Chuck Landon: Welcome to Danny D’Antoni unplugged
It seemed like I was lobbing a softball of a question.
There is no such thing when dealing with Marshall University basketball coach Danny D’Antoni.
So, instead of getting a routine answer when I asked if it were important for the Thundering Herd to get its lengthy five-game, four-state, 22-day road trip off to a good start against Akron at 2 p.m. Saturday in James A. Rhodes Arena at Akron, Ohio, D’Antoni delivered a rambling, philosophical discourse on life, coaching, basketball and getting older.
It was fascinating.
“Every game is important,” began D’Antoni. “I don’t think one game leads to another. Never have. They are all individual things. So, when we leave Akron - whether we win or lose - I don’t think it means anything to the next game. When we leave Texas A&M, I don’t believe that has anything to do with Virginia.
“Other than ... you are getting more experience and you are getting better together, win or lose. We have film to show. We’re getting to see mistakes, correct mistakes, see good things and improve on those.
“That just goes along regardless of what happens (winning or losing).”
D’Antoni quickly acknowledged, however, that not all coaches feel that way.
“Maybe some coaches play roles,” he said, “or they amp up victories or they get really hard into their teams on defeat. I don’t go one way or the other. I get angry at bad plays in spots, but for the whole game? We’ve got to be better at this and this and this, but I don’t go, ‘We lost a game to daggone Ohio, how we gonna lose to them?’ I don’t do that. We just go to the next game.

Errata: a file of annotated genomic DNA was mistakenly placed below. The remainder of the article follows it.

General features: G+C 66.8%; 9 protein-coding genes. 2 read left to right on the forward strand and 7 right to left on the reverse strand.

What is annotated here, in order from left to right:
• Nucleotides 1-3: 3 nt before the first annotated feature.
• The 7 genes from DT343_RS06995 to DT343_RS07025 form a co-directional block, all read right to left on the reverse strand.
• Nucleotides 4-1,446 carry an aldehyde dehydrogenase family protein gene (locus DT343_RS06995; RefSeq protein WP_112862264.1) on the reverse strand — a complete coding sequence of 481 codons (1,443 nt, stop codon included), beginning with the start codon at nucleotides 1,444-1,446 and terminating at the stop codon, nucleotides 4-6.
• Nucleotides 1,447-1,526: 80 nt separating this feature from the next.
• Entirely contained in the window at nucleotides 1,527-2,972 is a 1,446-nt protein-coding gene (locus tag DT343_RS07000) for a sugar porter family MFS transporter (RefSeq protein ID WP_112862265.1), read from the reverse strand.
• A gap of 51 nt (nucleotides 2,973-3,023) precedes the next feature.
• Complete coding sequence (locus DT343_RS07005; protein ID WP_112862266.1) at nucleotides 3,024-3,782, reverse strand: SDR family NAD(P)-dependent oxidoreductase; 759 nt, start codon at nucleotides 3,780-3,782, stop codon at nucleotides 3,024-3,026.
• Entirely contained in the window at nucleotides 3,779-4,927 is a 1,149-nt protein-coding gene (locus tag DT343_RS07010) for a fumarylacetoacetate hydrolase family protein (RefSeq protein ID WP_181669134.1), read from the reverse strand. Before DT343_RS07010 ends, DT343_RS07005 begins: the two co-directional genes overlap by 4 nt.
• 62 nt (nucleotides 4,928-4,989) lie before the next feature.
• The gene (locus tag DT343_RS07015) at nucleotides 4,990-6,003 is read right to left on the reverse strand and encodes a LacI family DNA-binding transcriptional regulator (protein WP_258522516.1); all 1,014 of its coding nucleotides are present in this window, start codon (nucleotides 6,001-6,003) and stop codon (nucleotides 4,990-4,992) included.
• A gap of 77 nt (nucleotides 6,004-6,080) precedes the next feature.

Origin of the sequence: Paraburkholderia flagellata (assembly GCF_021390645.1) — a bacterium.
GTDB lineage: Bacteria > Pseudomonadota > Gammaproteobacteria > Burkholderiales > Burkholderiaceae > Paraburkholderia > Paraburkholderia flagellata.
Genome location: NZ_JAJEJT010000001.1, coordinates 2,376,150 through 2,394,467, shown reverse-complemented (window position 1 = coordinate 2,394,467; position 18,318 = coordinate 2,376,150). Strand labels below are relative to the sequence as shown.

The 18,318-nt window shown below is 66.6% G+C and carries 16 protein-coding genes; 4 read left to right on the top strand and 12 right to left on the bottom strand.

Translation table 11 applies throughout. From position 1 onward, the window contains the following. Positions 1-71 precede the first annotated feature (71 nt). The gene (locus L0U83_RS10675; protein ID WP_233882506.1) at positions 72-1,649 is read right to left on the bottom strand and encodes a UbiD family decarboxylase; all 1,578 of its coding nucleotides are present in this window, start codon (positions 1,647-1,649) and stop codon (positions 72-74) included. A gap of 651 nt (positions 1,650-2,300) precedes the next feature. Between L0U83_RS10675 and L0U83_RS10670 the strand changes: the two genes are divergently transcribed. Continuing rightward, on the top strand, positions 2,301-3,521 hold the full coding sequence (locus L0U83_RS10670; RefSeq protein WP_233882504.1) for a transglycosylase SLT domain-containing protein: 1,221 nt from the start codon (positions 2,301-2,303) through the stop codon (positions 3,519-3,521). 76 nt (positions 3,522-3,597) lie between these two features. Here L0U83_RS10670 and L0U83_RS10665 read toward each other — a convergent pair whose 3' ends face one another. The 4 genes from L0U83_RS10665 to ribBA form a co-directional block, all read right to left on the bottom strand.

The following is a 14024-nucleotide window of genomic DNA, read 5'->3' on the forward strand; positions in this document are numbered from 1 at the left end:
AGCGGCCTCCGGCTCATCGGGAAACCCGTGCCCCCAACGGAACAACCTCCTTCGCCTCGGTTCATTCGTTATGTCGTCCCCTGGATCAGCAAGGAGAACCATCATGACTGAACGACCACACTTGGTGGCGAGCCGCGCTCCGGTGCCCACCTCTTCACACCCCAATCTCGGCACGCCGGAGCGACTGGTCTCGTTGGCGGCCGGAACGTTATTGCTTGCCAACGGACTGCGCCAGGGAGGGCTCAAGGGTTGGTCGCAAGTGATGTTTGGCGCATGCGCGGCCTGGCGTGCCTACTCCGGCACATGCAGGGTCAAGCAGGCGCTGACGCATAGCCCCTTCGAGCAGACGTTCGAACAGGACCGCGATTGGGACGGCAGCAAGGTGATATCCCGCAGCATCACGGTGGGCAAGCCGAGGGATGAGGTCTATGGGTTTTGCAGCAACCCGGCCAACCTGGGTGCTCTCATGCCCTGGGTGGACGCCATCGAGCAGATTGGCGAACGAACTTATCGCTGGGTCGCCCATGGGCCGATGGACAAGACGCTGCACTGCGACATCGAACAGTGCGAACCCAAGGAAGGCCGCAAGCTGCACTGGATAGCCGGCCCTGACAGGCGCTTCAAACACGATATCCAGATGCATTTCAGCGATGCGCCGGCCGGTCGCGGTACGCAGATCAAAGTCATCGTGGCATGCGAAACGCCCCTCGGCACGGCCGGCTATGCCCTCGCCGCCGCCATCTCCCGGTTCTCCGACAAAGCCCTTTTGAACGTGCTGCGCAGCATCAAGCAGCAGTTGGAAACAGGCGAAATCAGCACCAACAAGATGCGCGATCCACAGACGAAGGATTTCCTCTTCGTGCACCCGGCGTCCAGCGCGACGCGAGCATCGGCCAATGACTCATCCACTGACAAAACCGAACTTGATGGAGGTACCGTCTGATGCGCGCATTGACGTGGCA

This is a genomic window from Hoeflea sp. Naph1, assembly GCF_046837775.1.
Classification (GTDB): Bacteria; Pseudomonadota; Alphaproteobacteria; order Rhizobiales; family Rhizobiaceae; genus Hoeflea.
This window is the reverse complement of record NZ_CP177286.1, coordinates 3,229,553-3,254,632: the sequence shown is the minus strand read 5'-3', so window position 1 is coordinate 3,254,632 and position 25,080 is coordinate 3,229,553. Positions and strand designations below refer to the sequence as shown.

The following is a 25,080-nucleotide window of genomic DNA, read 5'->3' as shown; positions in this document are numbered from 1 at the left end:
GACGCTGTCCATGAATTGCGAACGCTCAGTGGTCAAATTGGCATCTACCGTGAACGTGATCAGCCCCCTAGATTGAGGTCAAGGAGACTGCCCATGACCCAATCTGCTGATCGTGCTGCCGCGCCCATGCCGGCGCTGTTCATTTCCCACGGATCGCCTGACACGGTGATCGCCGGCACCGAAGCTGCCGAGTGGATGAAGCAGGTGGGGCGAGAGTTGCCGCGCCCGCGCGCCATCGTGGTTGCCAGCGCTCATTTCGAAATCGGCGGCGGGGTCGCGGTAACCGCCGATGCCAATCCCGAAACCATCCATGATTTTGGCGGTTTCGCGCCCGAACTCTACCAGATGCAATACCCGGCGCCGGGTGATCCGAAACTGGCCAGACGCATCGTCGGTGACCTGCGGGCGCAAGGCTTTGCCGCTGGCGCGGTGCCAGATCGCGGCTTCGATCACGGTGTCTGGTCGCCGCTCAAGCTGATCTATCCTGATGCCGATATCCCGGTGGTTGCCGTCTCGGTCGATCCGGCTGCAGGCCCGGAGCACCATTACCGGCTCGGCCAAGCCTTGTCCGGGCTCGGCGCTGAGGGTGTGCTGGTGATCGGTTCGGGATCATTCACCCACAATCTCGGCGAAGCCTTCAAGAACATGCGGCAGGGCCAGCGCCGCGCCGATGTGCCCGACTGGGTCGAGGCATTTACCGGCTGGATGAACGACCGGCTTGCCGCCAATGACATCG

“Not to say that I didn’t coach the other way when I was young. I learned that games change, games flip. Matchups change regardless of how many games that team has won. So, it’s one game at a time.”
Now that D’Antoni is a veteran coach, he understands concepts he didn’t realize when he was younger.
“Oh, I hope,” he said with a laugh. “I would hope to get smarter. I think when you are young, it’s hard to see past the moment. And you kind of don’t understand the length of a season and that it is a process.”
The older anybody gets, the easier it is to see the big picture. That goes for coaches, sportswriters and everybody else. It’s the journey of life.
“I think so,” said D’Antoni. “To be honest, basketball is a part of my life, it’s not all of my life. I think once you get it to where it’s all of your life, it’s like an up-and-down drum.
“Have you ever watched the movie ‘Hoosiers’ when that kid hits that shot? Did you ever watch the other coach? He walks out with a smile, acknowledging how good Jimmy Chitwood was. He wasn’t cussing. It’s like that shot that kid from Toledo (Jaelan Sanford) made. Give the kid credit. He was moving sideways and leaning and he shoots it and it goes in. When that happens, you’re probably going to get beat.
“I guess I recognize that more. I also recognize, as I get older, it’s not all about me. There are some things you can control, but on a one-game basis? Maybe not.”
Good answer, Danny.
Chuck Landon is a sports columnist for The Herald-Dispatch. Contact him at firstname.lastname@example.org.